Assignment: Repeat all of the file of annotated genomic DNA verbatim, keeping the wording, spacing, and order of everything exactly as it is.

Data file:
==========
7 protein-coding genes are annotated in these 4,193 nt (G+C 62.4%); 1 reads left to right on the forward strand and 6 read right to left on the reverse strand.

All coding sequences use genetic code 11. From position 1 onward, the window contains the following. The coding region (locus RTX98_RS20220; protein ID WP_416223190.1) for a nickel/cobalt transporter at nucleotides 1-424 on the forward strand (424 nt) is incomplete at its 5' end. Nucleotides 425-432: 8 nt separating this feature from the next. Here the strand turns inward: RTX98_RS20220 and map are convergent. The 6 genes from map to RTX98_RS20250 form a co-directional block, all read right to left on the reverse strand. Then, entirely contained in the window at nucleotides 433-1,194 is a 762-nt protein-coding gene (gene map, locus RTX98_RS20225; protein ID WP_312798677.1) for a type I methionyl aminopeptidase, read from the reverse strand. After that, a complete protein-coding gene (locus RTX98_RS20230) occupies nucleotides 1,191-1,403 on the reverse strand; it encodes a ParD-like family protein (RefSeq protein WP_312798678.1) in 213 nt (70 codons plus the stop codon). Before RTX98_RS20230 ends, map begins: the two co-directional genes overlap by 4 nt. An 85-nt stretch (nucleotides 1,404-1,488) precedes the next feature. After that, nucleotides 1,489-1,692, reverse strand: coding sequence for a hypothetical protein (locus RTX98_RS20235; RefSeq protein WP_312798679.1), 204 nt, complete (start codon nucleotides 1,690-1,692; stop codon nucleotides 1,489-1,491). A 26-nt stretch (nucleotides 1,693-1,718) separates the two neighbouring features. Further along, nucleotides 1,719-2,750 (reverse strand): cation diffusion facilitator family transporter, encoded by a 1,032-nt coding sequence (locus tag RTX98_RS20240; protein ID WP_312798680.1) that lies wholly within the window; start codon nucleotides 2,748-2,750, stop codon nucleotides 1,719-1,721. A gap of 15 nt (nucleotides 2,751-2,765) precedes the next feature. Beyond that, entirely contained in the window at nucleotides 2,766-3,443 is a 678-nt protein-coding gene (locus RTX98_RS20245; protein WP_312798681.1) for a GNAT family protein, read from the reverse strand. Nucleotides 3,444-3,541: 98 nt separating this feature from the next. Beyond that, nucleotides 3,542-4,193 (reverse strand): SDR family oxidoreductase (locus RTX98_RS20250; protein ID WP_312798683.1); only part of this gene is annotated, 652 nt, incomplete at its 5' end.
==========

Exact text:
7 protein-coding genes are annotated in these 4,193 nt (G+C 62.4%); 1 reads left to right on the forward strand and 6 read right to left on the reverse strand.

All coding sequences use genetic code 11. From position 1 onward, the window contains the following. The coding region (locus RTX98_RS20220; protein ID WP_416223190.1) for a nickel/cobalt transporter at nucleotides 1-424 on the forward strand (424 nt) is incomplete at its 5' end. Nucleotides 425-432: 8 nt separating this feature from the next. Here the strand turns inward: RTX98_RS20220 and map are convergent. The 6 genes from map to RTX98_RS20250 form a co-directional block, all read right to left on the reverse strand. Then, entirely contained in the window at nucleotides 433-1,194 is a 762-nt protein-coding gene (gene map, locus RTX98_RS20225; protein ID WP_312798677.1) for a type I methionyl aminopeptidase, read from the reverse strand. After that, a complete protein-coding gene (locus RTX98_RS20230) occupies nucleotides 1,191-1,403 on the reverse strand; it encodes a ParD-like family protein (RefSeq protein WP_312798678.1) in 213 nt (70 codons plus the stop codon). Before RTX98_RS20230 ends, map begins: the two co-directional genes overlap by 4 nt. An 85-nt stretch (nucleotides 1,404-1,488) precedes the next feature. After that, nucleotides 1,489-1,692, reverse strand: coding sequence for a hypothetical protein (locus RTX98_RS20235; RefSeq protein WP_312798679.1), 204 nt, complete (start codon nucleotides 1,690-1,692; stop codon nucleotides 1,489-1,491). A 26-nt stretch (nucleotides 1,693-1,718) separates the two neighbouring features. Further along, nucleotides 1,719-2,750 (reverse strand): cation diffusion facilitator family transporter, encoded by a 1,032-nt coding sequence (locus tag RTX98_RS20240; protein ID WP_312798680.1) that lies wholly within the window; start codon nucleotides 2,748-2,750, stop codon nucleotides 1,719-1,721. A gap of 15 nt (nucleotides 2,751-2,765) precedes the next feature. Beyond that, entirely contained in the window at nucleotides 2,766-3,443 is a 678-nt protein-coding gene (locus RTX98_RS20245; protein WP_312798681.1) for a GNAT family protein, read from the reverse strand. Nucleotides 3,444-3,541: 98 nt separating this feature from the next. Beyond that, nucleotides 3,542-4,193 (reverse strand): SDR family oxidoreductase (locus RTX98_RS20250; protein ID WP_312798683.1); only part of this gene is annotated, 652 nt, incomplete at its 5' end.